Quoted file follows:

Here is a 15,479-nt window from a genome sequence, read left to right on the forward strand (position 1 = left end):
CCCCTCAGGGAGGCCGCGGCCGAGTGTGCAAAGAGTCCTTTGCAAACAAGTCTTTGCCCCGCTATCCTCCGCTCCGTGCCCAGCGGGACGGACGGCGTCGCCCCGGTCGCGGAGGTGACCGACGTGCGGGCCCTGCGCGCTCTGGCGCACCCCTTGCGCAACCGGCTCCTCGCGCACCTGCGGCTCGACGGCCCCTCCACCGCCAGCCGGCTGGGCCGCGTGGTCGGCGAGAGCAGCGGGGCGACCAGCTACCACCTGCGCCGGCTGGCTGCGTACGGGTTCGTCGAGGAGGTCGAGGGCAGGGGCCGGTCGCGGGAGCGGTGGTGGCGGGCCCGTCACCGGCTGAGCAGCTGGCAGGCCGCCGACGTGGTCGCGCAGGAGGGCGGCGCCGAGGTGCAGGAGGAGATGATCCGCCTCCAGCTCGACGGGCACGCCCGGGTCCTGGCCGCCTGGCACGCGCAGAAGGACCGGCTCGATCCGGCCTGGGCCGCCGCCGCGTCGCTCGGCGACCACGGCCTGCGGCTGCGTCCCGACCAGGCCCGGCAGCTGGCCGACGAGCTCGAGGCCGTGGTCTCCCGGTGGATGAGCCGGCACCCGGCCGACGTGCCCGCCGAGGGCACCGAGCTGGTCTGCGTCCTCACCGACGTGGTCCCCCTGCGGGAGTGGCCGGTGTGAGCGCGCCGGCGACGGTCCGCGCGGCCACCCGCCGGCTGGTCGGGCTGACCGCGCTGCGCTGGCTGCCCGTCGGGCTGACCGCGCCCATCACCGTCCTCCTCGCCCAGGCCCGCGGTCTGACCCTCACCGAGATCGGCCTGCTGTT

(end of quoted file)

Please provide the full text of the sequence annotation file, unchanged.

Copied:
Here is a 15,479-nt window from a genome sequence, read left to right on the forward strand (position 1 = left end):
CCCCTCAGGGAGGCCGCGGCCGAGTGTGCAAAGAGTCCTTTGCAAACAAGTCTTTGCCCCGCTATCCTCCGCTCCGTGCCCAGCGGGACGGACGGCGTCGCCCCGGTCGCGGAGGTGACCGACGTGCGGGCCCTGCGCGCTCTGGCGCACCCCTTGCGCAACCGGCTCCTCGCGCACCTGCGGCTCGACGGCCCCTCCACCGCCAGCCGGCTGGGCCGCGTGGTCGGCGAGAGCAGCGGGGCGACCAGCTACCACCTGCGCCGGCTGGCTGCGTACGGGTTCGTCGAGGAGGTCGAGGGCAGGGGCCGGTCGCGGGAGCGGTGGTGGCGGGCCCGTCACCGGCTGAGCAGCTGGCAGGCCGCCGACGTGGTCGCGCAGGAGGGCGGCGCCGAGGTGCAGGAGGAGATGATCCGCCTCCAGCTCGACGGGCACGCCCGGGTCCTGGCCGCCTGGCACGCGCAGAAGGACCGGCTCGATCCGGCCTGGGCCGCCGCCGCGTCGCTCGGCGACCACGGCCTGCGGCTGCGTCCCGACCAGGCCCGGCAGCTGGCCGACGAGCTCGAGGCCGTGGTCTCCCGGTGGATGAGCCGGCACCCGGCCGACGTGCCCGCCGAGGGCACCGAGCTGGTCTGCGTCCTCACCGACGTGGTCCCCCTGCGGGAGTGGCCGGTGTGAGCGCGCCGGCGACGGTCCGCGCGGCCACCCGCCGGCTGGTCGGGCTGACCGCGCTGCGCTGGCTGCCCGTCGGGCTGACCGCGCCCATCACCGTCCTCCTCGCCCAGGCCCGCGGTCTGACCCTCACCGAGATCGGCCTGCTGTT